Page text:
By Mark Fairlie
The Royal Institute of Chartered Surveyors (RICS) has published the results of a survey predicting that rents will rise 15% in the next five years because of an increasing shortage in the supply of rental properties.
According to BBC News, the report suggested that the government needs to rethink the way that the private rented accommodation sector is regulated and taxed to dampen down rent inflation.
The forecasted shortage of supply will be caused, the report says, by smaller landlords exiting the market because of changes to the way the sector is taxed from 2020. This imbalance between supply and demand will be the determining reason for the steep increase in rental prices by 2023.
What’s changed for landlords?
The availability of cheap mortgages and favourable tax treatment are two of the factors behind the significant growth in the residential buy-to-let sector in the last two decades.
Prior to 2016, residential landlords could claim mortgage interest costs against their turnover as an expense. This benefit allowed landlords to reduce the amount of income they had to pay tax on substantially. Landlords could also claim a 10% wear and tear allowance automatically on their self-assessment forms.
A new system is being fully introduced from the 2020/2021 tax year after a transitional period of three years.
For a landlord on the higher rate of income tax, the amount of tax they have to pay on their buy to let investments will go up substantially. Here is an example of how the new system, when fully implemented, will increase a landlord’s tax bill on one of their properties:
|40% taxpayer||YR 16/17||YR 17/18||YR 18/19||YR 19/20||YR 20/21|
|Reduction in mortgage interest allowance||£0||-£938||-£1,875||-£2,813||-£3,750|
|Tax at 40%||£1,700||£2,075||£2,450||£2,825||£3,200|
|Mortgage Relief Due||£0||£188||£375||£563||£750|
Despite the fact that the landlord is taking in the same amount of money each month from their tenant and their expenses remain the same, the amount of income tax payable rises from £1,700 a year in 2016/2017 to £2,450 in 2020/2021.
Landlords buying property to rent out also pay higher stamp duty. In March 2018, the average UK house price was £227,871. Someone buying that property to live in would pay £2,057 in stamp duty while a buy-to-let landlord would be required to pay £8,893.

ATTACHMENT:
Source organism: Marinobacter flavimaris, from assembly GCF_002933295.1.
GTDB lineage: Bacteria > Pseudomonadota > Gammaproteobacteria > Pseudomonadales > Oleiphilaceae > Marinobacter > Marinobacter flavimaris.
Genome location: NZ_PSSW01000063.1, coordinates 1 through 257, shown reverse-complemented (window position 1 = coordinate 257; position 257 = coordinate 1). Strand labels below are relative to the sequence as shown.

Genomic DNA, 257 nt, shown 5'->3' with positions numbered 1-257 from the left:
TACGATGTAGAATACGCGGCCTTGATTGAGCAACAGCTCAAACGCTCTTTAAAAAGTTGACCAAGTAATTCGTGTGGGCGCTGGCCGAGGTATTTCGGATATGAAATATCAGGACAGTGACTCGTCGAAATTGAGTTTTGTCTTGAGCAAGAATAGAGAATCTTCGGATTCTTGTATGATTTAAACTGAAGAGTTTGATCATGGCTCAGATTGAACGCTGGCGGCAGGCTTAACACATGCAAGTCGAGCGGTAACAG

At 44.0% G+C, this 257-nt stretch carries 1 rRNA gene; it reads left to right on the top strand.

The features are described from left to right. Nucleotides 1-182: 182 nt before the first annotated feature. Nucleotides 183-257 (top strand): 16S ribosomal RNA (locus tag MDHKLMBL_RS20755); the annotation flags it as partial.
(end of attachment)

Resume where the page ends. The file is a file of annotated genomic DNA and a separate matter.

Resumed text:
As quoted on BBC News, James Farrance, residential lettings director at Maidenhead’s Braxton estate agency, believes that
“Stock levels [are] declining as some landlords are reducing their holdings due to [the] tax and cost burden from the government increases. [Buy-to-let] investors are also thin on the ground, put-off by the crippling levels of stamp duty.”
Simon Rubinsohn, the chief economist at RICS speaking to the Guardian, said:
“The impact of recent and ongoing tax changes is clearly having a material impact on the buy-to-let sector, as intended.”
RICS argues that the increase in taxation that landlords have to pay means that more properties than expected are leaving the rental sector as landlords choose to sell up.
A Treasury spokesperson explained that the reason behind the changes in landlord taxation is to help people better afford a home to own by reducing the financial incentives and benefits available to landlords.
John Healey, the shadow housing secretary quoted on BBC News, said that the rise in rents followed
“eight years of failure” by the government and he pledged that his party in government “will fix this broken market with bold new rights for renters including an end to no-fault evictions and controls on rents.”
The former Prime Minister and leader of Mr Healey’s party, Gordon Brown, said in 1997 that
“I will not allow house prices to get out of control and put at risk the sustainability of the future.”
When Mr Brown came to power, the average house price was £62,800. During Mr Brown’s tenure as Chancellor of the Exchequer, house prices peaked in November 2007 at £184,000 – an increase of 192%.
Although more homes may be coming on the market for people to buy who want to live in them, the house price inflation experienced since 1997 now means that
“in most regions, it would take about eight years for the typical buyer to save for a deposit. This rises to nine years in the South East of England and to nearly 10 years in London”.